May 23, 2008

The Church vs. The Mall

Interesting pointer from The Economist's Free Exchange blog on a paper appearing in May's Quarterly Journal of Economics entitled "The Church vs. the Mall: What Happens When Religion Faces Increased Secular Competition?"
Opportunity cost applies to religion, as well, it seems. When the mall is open Sunday morning, there's more reason to skip church.  A second finding from the researchers is also interesting:
They considered the negative consequences for individuals or society from loosening secular constraints and they found those consequences in behaviors associated more with Saturday night than Sunday morning.

Using data from the National Longitudinal Survey of Youth (NLSY) on consumption of alcohol and illegal drugs, the economists found that repealing the blue laws did lead to an increase in drinking and drug use.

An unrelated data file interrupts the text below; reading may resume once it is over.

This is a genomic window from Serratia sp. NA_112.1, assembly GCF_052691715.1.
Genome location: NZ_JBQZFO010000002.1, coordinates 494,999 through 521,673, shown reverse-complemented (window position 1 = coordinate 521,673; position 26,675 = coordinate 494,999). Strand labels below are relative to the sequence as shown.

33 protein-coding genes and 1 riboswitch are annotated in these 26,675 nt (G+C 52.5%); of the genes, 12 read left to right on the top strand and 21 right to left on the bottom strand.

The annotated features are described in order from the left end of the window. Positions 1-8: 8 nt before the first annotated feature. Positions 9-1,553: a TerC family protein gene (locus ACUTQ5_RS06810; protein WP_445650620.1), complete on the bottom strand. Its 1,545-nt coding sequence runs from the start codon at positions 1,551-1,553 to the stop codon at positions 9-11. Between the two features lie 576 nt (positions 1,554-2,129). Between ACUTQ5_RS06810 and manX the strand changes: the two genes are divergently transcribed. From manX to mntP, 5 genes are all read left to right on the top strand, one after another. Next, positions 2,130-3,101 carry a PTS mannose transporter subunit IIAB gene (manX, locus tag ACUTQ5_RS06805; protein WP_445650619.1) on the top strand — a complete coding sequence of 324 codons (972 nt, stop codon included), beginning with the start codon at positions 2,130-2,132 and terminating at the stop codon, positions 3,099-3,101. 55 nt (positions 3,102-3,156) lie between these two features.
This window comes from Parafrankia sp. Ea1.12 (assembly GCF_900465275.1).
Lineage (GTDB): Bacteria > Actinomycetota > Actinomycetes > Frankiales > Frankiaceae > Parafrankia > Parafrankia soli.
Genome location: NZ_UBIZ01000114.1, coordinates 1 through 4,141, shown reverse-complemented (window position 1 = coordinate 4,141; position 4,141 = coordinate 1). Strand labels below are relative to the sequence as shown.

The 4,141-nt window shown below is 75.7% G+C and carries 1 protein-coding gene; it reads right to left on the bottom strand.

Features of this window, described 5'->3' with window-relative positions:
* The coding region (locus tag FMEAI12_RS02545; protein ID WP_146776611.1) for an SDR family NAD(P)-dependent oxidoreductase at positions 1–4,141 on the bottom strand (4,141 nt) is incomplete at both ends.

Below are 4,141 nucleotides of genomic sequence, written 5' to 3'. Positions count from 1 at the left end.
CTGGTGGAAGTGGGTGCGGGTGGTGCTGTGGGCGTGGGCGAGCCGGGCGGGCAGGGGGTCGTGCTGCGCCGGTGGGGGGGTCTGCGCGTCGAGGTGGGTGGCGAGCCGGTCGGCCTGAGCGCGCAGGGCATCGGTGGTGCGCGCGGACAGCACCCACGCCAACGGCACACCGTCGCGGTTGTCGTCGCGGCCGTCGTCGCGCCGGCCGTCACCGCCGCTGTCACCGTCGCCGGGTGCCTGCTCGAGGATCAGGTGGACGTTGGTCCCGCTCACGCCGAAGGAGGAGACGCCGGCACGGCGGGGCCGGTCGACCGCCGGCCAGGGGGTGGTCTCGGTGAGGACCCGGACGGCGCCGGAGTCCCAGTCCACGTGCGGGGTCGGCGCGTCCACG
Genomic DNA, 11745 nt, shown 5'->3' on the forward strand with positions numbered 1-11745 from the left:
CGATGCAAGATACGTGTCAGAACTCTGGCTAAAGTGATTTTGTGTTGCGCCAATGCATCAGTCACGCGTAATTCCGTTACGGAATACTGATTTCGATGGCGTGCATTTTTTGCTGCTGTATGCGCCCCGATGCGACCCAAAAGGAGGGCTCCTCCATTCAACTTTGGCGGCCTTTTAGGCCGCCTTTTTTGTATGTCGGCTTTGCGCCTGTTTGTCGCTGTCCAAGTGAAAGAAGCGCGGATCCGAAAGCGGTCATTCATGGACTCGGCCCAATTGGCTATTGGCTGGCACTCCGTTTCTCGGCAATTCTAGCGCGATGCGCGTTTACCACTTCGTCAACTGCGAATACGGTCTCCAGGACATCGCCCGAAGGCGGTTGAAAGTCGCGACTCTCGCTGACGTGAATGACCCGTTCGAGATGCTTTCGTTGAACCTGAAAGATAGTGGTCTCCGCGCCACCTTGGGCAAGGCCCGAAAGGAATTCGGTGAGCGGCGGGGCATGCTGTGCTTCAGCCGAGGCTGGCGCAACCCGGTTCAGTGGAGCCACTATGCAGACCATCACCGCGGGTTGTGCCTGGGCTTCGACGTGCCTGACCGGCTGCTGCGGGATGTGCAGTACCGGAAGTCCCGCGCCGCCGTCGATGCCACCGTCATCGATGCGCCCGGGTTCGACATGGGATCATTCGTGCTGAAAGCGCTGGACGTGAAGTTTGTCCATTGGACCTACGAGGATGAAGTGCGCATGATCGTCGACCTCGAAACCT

What's more, they found that individuals who had attended church and stopped after the blue laws were repealed showed the greatest increase in substance abuse, Gruber notes.
Gated version here, earlier non-gated working paper here.

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